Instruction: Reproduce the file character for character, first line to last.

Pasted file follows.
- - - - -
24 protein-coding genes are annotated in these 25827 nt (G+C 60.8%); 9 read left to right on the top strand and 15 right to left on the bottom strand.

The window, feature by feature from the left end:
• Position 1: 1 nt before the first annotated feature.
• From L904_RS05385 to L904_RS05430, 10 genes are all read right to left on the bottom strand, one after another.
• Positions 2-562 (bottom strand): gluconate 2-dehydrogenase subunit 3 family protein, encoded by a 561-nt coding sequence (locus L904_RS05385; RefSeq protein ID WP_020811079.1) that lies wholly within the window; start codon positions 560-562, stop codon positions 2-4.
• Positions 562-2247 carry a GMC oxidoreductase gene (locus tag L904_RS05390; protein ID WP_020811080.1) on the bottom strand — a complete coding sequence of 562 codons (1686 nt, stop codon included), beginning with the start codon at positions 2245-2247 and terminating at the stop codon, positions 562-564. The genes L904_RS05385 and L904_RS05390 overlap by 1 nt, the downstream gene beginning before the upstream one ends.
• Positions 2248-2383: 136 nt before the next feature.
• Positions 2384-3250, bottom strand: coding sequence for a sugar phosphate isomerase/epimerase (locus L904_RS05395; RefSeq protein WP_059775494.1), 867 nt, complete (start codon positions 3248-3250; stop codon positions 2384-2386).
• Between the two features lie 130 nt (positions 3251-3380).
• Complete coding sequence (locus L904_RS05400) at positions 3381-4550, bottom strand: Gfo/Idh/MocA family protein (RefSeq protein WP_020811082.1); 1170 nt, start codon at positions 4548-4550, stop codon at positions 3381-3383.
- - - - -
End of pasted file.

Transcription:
24 protein-coding genes are annotated in these 25827 nt (G+C 60.8%); 9 read left to right on the top strand and 15 right to left on the bottom strand.

The window, feature by feature from the left end:
• Position 1: 1 nt before the first annotated feature.
• From L904_RS05385 to L904_RS05430, 10 genes are all read right to left on the bottom strand, one after another.
• Positions 2-562 (bottom strand): gluconate 2-dehydrogenase subunit 3 family protein, encoded by a 561-nt coding sequence (locus L904_RS05385; RefSeq protein ID WP_020811079.1) that lies wholly within the window; start codon positions 560-562, stop codon positions 2-4.
• Positions 562-2247 carry a GMC oxidoreductase gene (locus tag L904_RS05390; protein ID WP_020811080.1) on the bottom strand — a complete coding sequence of 562 codons (1686 nt, stop codon included), beginning with the start codon at positions 2245-2247 and terminating at the stop codon, positions 562-564. The genes L904_RS05385 and L904_RS05390 overlap by 1 nt, the downstream gene beginning before the upstream one ends.
• Positions 2248-2383: 136 nt before the next feature.
• Positions 2384-3250, bottom strand: coding sequence for a sugar phosphate isomerase/epimerase (locus L904_RS05395; RefSeq protein WP_059775494.1), 867 nt, complete (start codon positions 3248-3250; stop codon positions 2384-2386).
• Between the two features lie 130 nt (positions 3251-3380).
• Complete coding sequence (locus L904_RS05400) at positions 3381-4550, bottom strand: Gfo/Idh/MocA family protein (RefSeq protein WP_020811082.1); 1170 nt, start codon at positions 4548-4550, stop codon at positions 3381-3383.